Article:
A study conducted by the Osaka Women’s and Children’s Hospital in Japan found the Masimo EMMA Portable Capnograph “useful for assessment of the respiratory condition in children with tracheostomy.”1 EMMA provides seamless mainstream capnography for patients of all ages in a compact, easily portable device. The device requires no routine calibration and minimal warm-up time, with accurate end-tidal carbon dioxide (EtCO2) and respiration rate measurements and continuous EtCO2 waveforms displayed within 15 seconds.
Noting the potential value of a compact and portable way to monitor changes in respiratory status for patients in scenarios where typical inpatient hospital monitoring equipment is less likely to be available, Dr. Masashi Hotta and colleagues sought to evaluate the utility of the EMMA capnograph on children with tracheostomy by comparing EtCO2 values from the EMMA device (which was connected to the distal side of the tracheostomy cannula) to invasively measured partial pressure of venous carbon dioxide (PvCO2). Although partial pressure of arterial carbon dioxide (PaCO2) is considered a gold standard for assessing respiratory condition, the researchers chose PvCO2 because “collection of arterial samples is more invasive than collection of venous samples” and noted that studies have shown a correlation between PaCO2 and PvCO2.2,3 They enrolled nine infants (median age eight months) and compared 43 paired EtCO2-PvCO2 readings in total.
The researchers found a correlation coefficient of 0.87 (95 percent confidence interval of 0.7 – 0.93; p < 0.001) between EtCO2 and PvCO2 readings. Analysis of the data revealed that EtCO2 readings were, on average, 10 mmHg lower than the corresponding paired PvCO2 value (95 percent limits of agreement of 1.0 – 19.1 mmHg). The researchers speculated that the tendency for EtCO2 to be lower than PvCO2 may be explained by “gas mixing proximal to the tracheostomy cannula due to the presence of anatomic and physiologic dead space. Because almost all patients used a cannula without a cuff, some air leakage may have occurred. In addition, about two-thirds of the patients had [chronic lung disease or bronchopulmonary dysplasia],” which they noted have been shown to cause lower CO2 concentrations during exhalation, relative to the partial pressure of CO2 in the blood.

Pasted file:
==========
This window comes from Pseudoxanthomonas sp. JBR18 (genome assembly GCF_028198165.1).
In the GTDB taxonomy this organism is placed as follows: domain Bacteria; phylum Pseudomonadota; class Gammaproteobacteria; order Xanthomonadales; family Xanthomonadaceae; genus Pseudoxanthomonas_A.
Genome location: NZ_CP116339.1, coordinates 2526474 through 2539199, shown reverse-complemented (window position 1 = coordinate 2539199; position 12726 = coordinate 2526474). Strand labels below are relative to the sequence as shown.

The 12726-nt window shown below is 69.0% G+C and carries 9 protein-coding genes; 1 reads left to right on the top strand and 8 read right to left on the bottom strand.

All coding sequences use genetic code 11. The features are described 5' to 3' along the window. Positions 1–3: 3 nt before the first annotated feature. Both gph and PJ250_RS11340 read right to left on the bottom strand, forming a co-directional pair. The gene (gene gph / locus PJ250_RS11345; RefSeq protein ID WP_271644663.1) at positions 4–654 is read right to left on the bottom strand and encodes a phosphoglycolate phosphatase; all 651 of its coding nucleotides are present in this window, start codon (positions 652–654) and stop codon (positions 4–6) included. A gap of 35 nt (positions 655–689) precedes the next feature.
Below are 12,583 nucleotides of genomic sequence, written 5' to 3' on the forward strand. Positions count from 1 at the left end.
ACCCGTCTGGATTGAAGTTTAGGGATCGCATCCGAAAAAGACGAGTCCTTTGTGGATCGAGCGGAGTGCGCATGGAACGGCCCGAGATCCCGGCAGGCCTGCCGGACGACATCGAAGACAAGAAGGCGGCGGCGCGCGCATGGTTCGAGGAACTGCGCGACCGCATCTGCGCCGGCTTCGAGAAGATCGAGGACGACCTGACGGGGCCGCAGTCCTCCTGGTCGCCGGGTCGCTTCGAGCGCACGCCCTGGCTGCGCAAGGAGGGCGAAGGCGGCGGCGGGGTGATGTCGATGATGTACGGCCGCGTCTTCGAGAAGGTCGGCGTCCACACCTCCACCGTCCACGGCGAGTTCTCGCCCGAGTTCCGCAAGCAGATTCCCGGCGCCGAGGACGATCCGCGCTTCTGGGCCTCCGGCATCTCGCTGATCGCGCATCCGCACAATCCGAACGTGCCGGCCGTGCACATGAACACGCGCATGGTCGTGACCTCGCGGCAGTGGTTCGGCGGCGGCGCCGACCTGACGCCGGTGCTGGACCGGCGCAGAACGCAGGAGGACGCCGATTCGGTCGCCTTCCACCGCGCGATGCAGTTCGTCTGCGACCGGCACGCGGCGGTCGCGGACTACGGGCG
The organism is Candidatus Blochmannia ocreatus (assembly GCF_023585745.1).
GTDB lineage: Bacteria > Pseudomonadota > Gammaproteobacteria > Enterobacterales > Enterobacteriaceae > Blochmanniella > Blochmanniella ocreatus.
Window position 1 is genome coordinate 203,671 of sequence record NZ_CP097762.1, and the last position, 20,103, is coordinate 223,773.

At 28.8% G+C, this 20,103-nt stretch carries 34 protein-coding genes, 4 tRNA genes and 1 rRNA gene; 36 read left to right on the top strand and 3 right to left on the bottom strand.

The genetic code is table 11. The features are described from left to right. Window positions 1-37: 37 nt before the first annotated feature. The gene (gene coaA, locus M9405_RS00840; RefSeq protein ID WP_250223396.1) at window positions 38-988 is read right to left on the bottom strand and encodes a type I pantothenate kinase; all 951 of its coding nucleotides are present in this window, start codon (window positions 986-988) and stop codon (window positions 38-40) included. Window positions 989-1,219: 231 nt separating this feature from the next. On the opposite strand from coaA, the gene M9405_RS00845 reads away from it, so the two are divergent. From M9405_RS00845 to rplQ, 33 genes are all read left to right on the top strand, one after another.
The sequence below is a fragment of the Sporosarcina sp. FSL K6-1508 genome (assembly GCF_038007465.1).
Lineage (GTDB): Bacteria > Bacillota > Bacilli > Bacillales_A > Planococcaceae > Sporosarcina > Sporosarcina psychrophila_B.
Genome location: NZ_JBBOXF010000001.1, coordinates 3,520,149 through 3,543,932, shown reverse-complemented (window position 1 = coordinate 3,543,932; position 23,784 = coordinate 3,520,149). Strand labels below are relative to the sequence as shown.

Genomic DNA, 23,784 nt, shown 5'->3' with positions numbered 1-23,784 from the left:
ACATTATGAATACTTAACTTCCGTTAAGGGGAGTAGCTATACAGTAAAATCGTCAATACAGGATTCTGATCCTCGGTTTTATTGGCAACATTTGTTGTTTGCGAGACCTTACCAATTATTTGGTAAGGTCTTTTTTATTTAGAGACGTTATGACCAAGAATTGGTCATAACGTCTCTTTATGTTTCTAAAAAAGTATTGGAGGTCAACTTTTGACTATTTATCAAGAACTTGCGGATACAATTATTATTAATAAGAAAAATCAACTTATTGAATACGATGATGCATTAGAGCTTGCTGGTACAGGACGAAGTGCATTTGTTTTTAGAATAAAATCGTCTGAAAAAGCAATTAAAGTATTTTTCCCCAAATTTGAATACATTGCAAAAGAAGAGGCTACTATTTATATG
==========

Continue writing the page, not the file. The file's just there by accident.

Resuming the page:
They also found that the median difference in values was significantly greater for readings collected while patients were on mechanical ventilation (28 of the 43 data pairs). With a ventilator, there was a median 11.2 mmHg (6.8 – 14.3) difference; without a ventilator, there was a median 6.6 mmHg (4.1 – 9.0) difference (p = 0.043). The researchers noted that use of a ventilator was significantly related to the difference in paired readings because patients on ventilators had respiratory or circulatory disease.
Noting that, “We demonstrated a strong positive relationship between PvCO2 and EtCO2 and revealed the availability and usefulness of this capnometer for children with tracheostomy,” the researchers concluded, “EMMA is useful for assessment of the respiratory condition in children with tracheostomy. EMMA can be used especially in home-care settings and outpatient departments for such children.” They also noted, “The main strength of this study is that we used a portable capnometer to evaluate EtCO2.”
1 Hotta M, Hirata K, Nozaki M, Mochizuki N, Hirano S, and Wada K. Availability of portable capnometers in children with tracheostomy. Pediatrics Int’l. 2021. DOI:10.1111/PED.14516
2 Fujimoto S, Suzuki M, Sakamoto K, et al. Comparison of End-Tidal, Arterial, Venous, and Transcutaneous PCO2. Respir Care. 2019;64(10):1208-14.
3 Bloom BM, Grundlingh J, Bestwick JP, Harris T. The role of venous blood gas in the emergency department: a systematic review and meta-analysis. Eur J Emerg Med. 2014;21(2):81-8.